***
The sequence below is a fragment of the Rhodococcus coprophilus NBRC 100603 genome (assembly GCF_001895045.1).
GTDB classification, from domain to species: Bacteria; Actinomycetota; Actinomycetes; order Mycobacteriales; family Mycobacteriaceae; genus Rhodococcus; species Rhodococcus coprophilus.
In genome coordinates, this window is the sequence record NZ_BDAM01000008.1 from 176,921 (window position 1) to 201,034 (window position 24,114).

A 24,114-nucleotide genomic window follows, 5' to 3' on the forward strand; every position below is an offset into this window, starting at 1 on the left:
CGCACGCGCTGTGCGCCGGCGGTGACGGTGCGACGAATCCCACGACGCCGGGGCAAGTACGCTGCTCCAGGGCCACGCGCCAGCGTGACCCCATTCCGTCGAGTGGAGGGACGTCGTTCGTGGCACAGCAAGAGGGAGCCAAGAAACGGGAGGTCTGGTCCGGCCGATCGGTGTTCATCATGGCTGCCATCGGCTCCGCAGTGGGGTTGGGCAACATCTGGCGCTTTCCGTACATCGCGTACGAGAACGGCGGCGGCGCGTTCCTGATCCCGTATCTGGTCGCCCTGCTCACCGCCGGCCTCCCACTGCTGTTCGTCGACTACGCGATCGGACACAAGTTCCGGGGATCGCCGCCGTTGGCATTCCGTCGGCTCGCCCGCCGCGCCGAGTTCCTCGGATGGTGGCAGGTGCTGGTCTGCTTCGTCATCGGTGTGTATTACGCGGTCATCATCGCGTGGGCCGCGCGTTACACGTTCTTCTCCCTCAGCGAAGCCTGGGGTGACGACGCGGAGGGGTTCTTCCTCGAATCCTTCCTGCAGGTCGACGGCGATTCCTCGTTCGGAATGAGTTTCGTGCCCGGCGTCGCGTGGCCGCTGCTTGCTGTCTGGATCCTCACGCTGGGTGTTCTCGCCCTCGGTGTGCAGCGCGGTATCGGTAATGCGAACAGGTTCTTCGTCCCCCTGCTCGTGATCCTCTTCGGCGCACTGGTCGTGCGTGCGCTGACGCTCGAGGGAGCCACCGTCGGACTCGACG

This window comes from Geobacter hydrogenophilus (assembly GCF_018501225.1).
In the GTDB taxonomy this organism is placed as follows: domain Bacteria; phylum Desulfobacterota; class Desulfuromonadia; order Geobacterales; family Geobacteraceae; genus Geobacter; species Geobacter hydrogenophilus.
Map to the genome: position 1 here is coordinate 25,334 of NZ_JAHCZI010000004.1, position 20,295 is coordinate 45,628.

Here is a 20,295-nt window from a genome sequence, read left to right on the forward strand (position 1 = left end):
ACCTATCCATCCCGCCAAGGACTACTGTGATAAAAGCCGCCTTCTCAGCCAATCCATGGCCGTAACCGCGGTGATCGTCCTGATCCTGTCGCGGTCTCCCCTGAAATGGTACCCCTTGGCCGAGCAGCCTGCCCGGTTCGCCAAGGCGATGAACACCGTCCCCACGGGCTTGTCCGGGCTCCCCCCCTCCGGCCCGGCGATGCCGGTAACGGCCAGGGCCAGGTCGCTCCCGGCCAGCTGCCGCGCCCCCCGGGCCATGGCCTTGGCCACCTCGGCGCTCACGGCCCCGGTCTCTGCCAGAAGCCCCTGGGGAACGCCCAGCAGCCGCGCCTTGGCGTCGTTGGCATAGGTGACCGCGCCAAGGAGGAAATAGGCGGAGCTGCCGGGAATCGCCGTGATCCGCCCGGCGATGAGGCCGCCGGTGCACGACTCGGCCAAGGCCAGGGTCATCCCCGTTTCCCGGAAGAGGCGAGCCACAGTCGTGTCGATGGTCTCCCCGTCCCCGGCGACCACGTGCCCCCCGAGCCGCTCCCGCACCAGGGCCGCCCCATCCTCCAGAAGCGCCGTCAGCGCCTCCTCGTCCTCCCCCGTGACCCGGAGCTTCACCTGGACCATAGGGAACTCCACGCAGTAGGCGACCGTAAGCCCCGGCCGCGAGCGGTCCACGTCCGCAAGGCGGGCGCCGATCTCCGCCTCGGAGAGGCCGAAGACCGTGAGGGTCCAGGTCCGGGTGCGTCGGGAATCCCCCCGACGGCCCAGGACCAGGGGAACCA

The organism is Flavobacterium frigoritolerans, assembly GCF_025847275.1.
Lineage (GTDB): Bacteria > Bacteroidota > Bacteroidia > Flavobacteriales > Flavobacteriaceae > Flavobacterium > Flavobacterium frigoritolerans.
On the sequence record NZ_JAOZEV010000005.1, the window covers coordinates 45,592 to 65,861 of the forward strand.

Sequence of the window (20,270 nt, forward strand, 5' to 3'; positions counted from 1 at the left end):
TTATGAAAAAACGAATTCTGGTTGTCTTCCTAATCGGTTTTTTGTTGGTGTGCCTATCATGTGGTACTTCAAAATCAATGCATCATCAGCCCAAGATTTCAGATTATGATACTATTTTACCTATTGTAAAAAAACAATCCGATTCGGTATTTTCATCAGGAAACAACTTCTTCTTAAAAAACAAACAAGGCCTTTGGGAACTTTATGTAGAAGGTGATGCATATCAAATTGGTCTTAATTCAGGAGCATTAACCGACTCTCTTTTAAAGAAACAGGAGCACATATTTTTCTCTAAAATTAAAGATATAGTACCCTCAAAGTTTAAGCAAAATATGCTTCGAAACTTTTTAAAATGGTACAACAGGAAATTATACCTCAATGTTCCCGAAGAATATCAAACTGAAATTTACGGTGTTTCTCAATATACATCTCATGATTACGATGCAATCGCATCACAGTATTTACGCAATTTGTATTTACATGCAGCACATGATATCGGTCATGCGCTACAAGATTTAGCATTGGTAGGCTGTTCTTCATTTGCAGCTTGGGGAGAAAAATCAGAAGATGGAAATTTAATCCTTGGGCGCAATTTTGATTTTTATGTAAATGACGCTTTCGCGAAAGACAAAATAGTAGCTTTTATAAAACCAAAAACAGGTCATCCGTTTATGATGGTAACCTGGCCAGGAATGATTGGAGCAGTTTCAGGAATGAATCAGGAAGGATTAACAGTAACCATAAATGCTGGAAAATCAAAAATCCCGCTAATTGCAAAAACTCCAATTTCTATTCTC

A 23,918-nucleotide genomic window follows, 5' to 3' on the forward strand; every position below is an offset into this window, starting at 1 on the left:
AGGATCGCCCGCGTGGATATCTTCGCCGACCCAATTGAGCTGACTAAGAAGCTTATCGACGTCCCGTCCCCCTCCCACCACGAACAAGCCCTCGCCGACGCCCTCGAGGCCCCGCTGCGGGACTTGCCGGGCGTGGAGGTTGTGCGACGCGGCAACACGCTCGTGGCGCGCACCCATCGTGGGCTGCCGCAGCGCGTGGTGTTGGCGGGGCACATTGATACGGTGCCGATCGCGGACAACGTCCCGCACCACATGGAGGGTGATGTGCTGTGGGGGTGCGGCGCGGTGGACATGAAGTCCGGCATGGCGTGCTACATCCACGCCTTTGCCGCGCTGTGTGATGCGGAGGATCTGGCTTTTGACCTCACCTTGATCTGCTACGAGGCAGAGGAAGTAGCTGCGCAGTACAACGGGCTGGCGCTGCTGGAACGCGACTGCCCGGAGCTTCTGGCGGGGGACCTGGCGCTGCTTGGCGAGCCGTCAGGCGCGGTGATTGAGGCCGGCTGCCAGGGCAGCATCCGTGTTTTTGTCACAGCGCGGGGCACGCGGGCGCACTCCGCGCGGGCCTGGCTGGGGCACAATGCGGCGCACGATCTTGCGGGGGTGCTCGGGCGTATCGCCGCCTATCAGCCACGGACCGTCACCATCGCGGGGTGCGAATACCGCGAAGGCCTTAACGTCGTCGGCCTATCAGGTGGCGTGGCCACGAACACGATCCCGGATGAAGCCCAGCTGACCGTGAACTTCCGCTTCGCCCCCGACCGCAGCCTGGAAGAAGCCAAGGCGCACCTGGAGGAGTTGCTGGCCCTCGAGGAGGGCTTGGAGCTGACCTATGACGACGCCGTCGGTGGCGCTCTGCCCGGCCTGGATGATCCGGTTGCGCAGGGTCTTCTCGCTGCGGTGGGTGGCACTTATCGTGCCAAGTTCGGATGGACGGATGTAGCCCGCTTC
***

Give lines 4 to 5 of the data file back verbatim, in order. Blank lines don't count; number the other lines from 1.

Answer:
A 24,114-nucleotide genomic window follows, 5' to 3' on the forward strand; every position below is an offset into this window, starting at 1 on the left:
CGCACGCGCTGTGCGCCGGCGGTGACGGTGCGACGAATCCCACGACGCCGGGGCAAGTACGCTGCTCCAGGGCCACGCGCCAGCGTGACCCCATTCCGTCGAGTGGAGGGACGTCGTTCGTGGCACAGCAAGAGGGAGCCAAGAAACGGGAGGTCTGGTCCGGCCGATCGGTGTTCATCATGGCTGCCATCGGCTCCGCAGTGGGGTTGGGCAACATCTGGCGCTTTCCGTACATCGCGTACGAGAACGGCGGCGGCGCGTTCCTGATCCCGTATCTGGTCGCCCTGCTCACCGCCGGCCTCCCACTGCTGTTCGTCGACTACGCGATCGGACACAAGTTCCGGGGATCGCCGCCGTTGGCATTCCGTCGGCTCGCCCGCCGCGCCGAGTTCCTCGGATGGTGGCAGGTGCTGGTCTGCTTCGTCATCGGTGTGTATTACGCGGTCATCATCGCGTGGGCCGCGCGTTACACGTTCTTCTCCCTCAGCGAAGCCTGGGGTGACGACGCGGAGGGGTTCTTCCTCGAATCCTTCCTGCAGGTCGACGGCGATTCCTCGTTCGGAATGAGTTTCGTGCCCGGCGTCGCGTGGCCGCTGCTTGCTGTCTGGATCCTCACGCTGGGTGTTCTCGCCCTCGGTGTGCAGCGCGGTATCGGTAATGCGAACAGGTTCTTCGTCCCCCTGCTCGTGATCCTCTTCGGCGCACTGGTCGTGCGTGCGCTGACGCTCGAGGGAGCCACCGTCGGACTCGACG